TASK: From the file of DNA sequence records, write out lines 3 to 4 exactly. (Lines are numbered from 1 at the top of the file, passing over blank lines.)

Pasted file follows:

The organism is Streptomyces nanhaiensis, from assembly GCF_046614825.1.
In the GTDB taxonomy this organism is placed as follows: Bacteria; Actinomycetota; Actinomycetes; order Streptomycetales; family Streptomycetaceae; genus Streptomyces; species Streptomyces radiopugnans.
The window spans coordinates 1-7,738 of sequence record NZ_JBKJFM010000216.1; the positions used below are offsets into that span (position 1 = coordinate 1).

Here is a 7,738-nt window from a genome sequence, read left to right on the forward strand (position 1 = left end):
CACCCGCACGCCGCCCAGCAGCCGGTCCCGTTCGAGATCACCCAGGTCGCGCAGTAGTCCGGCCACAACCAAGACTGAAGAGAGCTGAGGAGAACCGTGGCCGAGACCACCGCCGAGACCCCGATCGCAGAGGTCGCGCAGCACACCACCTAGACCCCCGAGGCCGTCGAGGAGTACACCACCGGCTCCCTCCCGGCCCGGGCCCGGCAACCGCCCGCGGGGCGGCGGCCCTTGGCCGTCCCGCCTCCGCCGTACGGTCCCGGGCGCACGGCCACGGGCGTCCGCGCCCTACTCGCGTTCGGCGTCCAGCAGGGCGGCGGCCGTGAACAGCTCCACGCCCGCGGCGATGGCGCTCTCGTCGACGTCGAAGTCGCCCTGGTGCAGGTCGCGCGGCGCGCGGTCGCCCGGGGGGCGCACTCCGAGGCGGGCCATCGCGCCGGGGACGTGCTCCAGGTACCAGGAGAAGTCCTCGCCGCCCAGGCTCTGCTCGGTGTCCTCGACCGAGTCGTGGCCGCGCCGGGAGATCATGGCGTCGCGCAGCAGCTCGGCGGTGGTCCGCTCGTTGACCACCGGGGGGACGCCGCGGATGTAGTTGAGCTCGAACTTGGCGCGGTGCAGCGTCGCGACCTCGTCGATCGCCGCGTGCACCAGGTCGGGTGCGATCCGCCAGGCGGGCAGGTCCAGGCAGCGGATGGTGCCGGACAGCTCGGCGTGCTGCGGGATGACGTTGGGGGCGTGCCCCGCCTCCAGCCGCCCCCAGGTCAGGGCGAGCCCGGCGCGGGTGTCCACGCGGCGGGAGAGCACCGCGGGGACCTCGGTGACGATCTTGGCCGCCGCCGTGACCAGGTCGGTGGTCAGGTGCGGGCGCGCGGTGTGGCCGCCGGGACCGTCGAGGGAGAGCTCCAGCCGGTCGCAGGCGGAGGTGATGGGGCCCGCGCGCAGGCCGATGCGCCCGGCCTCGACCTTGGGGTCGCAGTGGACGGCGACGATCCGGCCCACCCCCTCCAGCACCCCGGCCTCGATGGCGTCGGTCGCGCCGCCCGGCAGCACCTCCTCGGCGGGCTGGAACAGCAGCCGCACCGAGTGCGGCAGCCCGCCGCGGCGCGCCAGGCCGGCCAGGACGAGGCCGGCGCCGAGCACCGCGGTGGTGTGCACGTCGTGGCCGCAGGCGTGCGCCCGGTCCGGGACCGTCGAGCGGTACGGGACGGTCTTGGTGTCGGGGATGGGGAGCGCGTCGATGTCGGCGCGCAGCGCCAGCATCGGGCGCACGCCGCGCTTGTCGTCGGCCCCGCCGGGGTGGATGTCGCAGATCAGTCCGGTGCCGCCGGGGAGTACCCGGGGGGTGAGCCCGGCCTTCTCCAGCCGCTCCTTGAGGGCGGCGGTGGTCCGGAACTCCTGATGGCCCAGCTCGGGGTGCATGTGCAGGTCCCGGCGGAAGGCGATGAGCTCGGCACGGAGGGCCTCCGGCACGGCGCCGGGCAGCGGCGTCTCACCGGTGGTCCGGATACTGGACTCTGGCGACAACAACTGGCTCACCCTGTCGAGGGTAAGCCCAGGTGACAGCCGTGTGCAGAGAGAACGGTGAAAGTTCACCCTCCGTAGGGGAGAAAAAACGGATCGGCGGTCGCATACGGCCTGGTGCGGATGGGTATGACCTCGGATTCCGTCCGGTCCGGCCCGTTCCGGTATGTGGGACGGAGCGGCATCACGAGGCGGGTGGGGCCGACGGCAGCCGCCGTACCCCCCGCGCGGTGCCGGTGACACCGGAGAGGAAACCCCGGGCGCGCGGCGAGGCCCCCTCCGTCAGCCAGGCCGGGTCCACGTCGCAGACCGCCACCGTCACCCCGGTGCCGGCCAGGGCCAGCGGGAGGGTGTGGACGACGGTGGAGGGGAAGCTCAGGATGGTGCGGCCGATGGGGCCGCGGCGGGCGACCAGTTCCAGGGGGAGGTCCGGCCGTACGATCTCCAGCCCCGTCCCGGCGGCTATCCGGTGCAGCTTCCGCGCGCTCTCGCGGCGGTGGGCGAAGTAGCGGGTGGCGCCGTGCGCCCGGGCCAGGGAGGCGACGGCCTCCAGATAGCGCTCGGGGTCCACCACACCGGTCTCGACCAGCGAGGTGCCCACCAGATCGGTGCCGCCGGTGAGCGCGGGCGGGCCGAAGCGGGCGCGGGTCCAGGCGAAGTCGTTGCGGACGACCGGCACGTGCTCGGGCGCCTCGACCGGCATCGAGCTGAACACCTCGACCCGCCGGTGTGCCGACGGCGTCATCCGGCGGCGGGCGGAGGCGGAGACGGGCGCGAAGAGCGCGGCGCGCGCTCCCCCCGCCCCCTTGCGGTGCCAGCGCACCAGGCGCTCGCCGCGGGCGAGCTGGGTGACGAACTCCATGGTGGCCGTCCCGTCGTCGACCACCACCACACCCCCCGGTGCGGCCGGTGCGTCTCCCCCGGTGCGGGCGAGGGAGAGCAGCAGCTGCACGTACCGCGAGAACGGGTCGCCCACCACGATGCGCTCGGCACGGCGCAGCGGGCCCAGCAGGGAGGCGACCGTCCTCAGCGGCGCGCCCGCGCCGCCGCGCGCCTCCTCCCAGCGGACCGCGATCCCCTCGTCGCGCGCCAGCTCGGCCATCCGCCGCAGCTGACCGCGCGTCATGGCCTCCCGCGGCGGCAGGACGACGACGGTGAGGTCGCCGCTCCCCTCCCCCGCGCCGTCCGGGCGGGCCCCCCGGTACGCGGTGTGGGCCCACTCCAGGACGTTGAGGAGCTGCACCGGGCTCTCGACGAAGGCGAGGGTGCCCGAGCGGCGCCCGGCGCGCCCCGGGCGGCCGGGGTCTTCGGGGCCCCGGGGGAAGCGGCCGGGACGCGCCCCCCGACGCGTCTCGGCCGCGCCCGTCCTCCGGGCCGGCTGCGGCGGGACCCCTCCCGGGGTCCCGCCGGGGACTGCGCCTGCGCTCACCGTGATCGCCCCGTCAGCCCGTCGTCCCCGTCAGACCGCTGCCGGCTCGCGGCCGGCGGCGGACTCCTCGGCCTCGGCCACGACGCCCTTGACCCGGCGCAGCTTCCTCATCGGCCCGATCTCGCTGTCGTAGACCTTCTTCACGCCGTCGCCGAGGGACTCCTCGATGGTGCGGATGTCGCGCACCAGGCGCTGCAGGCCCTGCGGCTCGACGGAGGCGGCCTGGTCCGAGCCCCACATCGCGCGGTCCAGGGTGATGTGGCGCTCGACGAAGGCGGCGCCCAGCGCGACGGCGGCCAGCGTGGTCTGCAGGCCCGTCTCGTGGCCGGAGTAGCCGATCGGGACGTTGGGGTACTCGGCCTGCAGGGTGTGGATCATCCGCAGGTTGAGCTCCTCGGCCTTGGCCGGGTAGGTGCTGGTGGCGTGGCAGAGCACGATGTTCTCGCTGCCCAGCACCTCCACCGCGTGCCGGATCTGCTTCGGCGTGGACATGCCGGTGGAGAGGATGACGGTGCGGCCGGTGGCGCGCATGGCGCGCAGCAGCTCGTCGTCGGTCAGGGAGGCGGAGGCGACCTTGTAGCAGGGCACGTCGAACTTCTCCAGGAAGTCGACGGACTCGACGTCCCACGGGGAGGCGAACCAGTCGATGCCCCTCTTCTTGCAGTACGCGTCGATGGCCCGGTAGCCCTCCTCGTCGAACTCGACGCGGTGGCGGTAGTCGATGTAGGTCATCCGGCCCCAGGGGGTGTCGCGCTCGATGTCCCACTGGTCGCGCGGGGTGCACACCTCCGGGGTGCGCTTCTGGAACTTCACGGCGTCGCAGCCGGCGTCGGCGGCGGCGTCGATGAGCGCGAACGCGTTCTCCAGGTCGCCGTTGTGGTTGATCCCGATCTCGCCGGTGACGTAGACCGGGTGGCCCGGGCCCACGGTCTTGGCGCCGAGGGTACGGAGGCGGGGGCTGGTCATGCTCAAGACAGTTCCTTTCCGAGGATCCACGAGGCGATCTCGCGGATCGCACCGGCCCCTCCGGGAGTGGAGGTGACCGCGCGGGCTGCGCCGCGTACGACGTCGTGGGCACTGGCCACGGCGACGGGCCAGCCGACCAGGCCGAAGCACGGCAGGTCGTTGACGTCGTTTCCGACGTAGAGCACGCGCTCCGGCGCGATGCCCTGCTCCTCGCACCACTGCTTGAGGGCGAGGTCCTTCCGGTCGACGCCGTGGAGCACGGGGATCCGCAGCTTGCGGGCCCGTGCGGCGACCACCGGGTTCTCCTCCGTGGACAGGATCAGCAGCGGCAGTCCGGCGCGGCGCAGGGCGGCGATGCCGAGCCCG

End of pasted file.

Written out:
The window spans coordinates 1-7,738 of sequence record NZ_JBKJFM010000216.1; the positions used below are offsets into that span (position 1 = coordinate 1).

Here is a 7,738-nt window from a genome sequence, read left to right on the forward strand (position 1 = left end):